Category Archives 4th Circuit

Snyder's-Lance Inc. has voluntarily dismissed a lawsuit seeking to appeal a decision holding that it could not trademark "Pretzel Crisps" as a name for its product, which Frito-Lay North America Inc. had challenged before the Trademark Trial and Appeal Board. Snyder's-Lance Inc. v. Frito-Lay N. Am. Inc., No. 21-1758 (4th Cir., filed August 31, 2021). The dismissal concludes years-long litigation disputing whether the "Pretzel Crisps" mark was too generic to be registered. An appeal of a lower court's ruling that the term is generic had been pending until Snyder's-Lance's voluntary dismissal.

A consumer has filed a lawsuit alleging that she became ill after eating a chicken salad containing “hard, gray-colored granules” with a “foul odor and taste” at a location of Bojangles Famous Chicken 'n Biscuits. Green v. Bojangles Restaurants, Inc., No. 17-2936 (D.S.C., removed to federal court October 30, 2017). The plaintiff asserts that she ordered a Roasted Chicken Bites salad that contained the granules, which she ate because she purportedly thought they were pieces of feta cheese. The plaintiff contends that she immediately became ill and vomited at the restaurant, while her husband took the granules to the restaurant owner, who apparently indicated he would have them tested at a laboratory. The plaintiff also argues that after the incident, she developed “nodules or growths” in her throat that remained for about 18 months. Claiming strict liability, breach of implied warranty, negligence, negligence per se and loss of consortium, the plaintiff…

Snyder’s-Lance, Inc. has filed a lawsuit in North Carolina federal court appealing a Trademark Trial and Appeal Board (TTAB) ruling that found the term “Pretzel Crisps” to be generic, arguing that TTAB “failed to consider all the evidence of the public’s perception of the Pretzel Crisps brand, despite clear direction from the Federal Circuit to do so.” Snyder’s-Lance, Inc. v. Frito-Lay N. Am., Inc., No. 17-0652 (W.D.N.C., filed November 6, 2017). TTAB initially deemed “pretzel crisps” generic after Frito-Lay opposed Snyder's-Lance’s application for a trademark; that decision was vacated by the Federal Circuit and remanded for reconsideration. Snyder's-Lance argues that during seven years of litigation, its Pretzel Crisps brand has become a market leader and is now the “number one product in the entire ‘deli cracker’ section in which it principally competes." The complaint also asserts that “both Frito-Lay and the TTAB panel agreed that ‘pretzel crackers’ generically and appropriately…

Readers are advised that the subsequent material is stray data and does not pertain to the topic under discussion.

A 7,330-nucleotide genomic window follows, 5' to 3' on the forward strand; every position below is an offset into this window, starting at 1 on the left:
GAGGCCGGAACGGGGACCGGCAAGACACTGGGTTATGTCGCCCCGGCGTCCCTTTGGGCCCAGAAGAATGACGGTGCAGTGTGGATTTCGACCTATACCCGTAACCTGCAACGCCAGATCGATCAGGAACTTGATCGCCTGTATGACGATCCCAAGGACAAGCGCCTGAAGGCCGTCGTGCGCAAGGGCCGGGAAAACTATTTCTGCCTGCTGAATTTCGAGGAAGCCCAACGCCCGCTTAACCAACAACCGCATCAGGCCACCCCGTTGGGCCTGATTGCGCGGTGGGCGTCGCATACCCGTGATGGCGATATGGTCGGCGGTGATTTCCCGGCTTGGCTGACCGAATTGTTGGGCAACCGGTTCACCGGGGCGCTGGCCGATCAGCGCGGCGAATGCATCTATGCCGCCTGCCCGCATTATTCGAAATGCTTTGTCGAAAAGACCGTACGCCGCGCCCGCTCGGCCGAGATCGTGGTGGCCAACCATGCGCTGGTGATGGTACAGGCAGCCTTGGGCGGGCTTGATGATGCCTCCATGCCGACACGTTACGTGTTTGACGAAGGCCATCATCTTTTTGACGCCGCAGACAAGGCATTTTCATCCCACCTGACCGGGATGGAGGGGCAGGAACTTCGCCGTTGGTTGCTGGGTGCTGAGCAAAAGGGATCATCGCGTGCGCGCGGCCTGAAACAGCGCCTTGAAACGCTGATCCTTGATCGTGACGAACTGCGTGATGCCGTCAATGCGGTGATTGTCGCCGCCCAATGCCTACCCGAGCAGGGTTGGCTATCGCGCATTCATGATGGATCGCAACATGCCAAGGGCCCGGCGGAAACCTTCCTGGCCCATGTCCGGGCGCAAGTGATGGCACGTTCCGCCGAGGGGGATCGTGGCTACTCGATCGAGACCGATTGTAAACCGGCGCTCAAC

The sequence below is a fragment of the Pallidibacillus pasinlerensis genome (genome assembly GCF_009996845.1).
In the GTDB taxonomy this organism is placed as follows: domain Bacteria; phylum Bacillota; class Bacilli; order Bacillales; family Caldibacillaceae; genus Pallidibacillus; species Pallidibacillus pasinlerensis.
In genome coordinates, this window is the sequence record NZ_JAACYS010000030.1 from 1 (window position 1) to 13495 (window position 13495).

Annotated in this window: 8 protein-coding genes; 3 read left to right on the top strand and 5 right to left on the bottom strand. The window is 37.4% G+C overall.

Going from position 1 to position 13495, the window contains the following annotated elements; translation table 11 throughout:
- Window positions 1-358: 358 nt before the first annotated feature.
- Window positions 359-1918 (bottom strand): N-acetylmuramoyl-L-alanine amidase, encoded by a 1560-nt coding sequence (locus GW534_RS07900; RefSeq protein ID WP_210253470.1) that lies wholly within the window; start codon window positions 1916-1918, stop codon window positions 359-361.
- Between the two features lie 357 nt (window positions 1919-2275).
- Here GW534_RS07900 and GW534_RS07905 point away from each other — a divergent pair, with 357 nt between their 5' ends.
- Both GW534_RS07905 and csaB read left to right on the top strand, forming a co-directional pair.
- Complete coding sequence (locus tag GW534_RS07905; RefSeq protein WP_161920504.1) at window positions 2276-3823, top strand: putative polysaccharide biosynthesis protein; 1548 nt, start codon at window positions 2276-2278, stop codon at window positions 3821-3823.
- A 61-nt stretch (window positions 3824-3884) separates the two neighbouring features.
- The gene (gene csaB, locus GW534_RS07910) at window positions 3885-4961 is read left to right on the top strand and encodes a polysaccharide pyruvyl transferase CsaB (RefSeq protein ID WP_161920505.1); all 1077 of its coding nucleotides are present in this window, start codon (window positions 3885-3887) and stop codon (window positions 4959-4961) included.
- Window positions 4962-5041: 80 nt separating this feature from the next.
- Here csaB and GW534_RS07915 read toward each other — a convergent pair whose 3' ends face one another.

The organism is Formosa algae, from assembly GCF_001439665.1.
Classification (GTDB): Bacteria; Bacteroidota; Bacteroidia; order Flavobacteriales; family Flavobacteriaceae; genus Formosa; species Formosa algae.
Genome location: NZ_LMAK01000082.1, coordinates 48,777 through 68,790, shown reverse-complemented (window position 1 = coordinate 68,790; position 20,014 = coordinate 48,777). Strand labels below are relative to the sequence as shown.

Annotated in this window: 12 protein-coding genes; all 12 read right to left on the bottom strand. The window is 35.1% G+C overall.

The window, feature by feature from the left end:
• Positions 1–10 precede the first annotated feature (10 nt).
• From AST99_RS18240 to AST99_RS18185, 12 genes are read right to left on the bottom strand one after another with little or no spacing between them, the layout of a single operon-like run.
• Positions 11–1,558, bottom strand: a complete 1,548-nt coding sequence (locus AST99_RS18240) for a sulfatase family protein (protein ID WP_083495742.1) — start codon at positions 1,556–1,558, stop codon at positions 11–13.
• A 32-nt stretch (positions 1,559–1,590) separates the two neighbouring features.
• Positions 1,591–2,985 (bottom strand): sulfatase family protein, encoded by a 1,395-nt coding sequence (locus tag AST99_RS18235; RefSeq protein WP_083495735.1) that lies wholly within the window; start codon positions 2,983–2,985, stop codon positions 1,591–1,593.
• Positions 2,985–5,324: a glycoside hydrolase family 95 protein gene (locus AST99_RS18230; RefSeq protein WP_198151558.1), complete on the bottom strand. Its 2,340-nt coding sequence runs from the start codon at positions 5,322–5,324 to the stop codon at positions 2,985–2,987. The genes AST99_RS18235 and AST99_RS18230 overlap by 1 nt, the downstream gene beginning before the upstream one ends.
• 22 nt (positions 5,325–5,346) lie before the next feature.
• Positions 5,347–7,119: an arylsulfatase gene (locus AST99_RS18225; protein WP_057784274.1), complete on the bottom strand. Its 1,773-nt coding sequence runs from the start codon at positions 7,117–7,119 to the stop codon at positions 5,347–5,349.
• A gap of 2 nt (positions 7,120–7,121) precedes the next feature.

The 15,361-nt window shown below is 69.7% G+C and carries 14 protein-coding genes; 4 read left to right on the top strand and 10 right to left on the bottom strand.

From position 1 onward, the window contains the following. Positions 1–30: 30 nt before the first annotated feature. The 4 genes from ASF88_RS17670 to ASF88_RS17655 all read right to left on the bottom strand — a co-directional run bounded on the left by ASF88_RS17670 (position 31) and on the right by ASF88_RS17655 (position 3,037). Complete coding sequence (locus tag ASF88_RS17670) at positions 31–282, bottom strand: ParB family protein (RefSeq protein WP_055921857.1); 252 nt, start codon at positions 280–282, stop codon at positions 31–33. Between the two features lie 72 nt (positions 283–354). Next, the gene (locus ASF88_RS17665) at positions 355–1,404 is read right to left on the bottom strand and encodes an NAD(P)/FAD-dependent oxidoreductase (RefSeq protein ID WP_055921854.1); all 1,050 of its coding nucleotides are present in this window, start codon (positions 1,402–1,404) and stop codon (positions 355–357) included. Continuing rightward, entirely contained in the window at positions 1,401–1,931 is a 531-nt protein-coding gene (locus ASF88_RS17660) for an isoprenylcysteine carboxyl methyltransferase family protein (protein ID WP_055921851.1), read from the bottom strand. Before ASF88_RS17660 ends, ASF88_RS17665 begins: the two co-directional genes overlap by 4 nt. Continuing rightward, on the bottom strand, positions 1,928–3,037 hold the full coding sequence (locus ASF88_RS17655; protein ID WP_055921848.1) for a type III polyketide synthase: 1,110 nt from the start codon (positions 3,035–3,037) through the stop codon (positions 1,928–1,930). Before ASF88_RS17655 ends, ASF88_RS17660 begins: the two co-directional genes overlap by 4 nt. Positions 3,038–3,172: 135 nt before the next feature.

Food & Water Watch has filed a lawsuit against the U.S. Department of Agriculture (USDA) and the Farm Service Agency seeking vacatur of agency decisions that guaranteed loans and allowed construction of a concentrated animal feeding operation (CAFO) in the Choptank River watershed on Maryland’s Eastern Shore. Food & Water Watch v. United States Dep’t of Agric., No. 17-1714 (D.D.C., filed August 23, 2017). The CAFO is located upstream from the Chesapeake Bay, where the U.S. Environmental Protection Agency and surrounding states have undertaken extensive agricultural pollution cleanup efforts. Among other allegations, the complaint asserts that USDA’s environmental assessment found that the CAFO’s density would conform to industry standards but that the actual density is nearly double those standards, resulting in higher-than-average waste concentration, air and water pollution. The plaintiff argues that the agencies (i) failed to consider adequate alternatives; (ii) failed to address biological resources, groundwater, surface water or…

Food & Water Watch, a consumer advocacy group, has filed suit against the U.S. Department of Agriculture (USDA) and the Food Safety and Inspection Service over the agencies’ denial of the group’s Freedom of Information Act (FOIA) requests asking for the names of companies that opted to participate in the New Poultry Inspection System (NPIS). Food & Water Watch, Inc. v. U.S. Dep’t of Agric., No. 17­-1133 (D.D.C., filed June 9, 2017). USDA implemented the optional NPIS in an effort to reduce rates of foodborne illness attributable to chicken and turkey contaminated with Salmonella and Campylobacter. Food & Water Watch requested the identities of the companies that chose to participate in NPIS, but their FOIA requests were denied on the grounds that “the responsive records consist solely of confidential future business plans.” Alleging violations of FOIA, the plaintiff is seeking an order for disclosure of the requested records and attorney’s…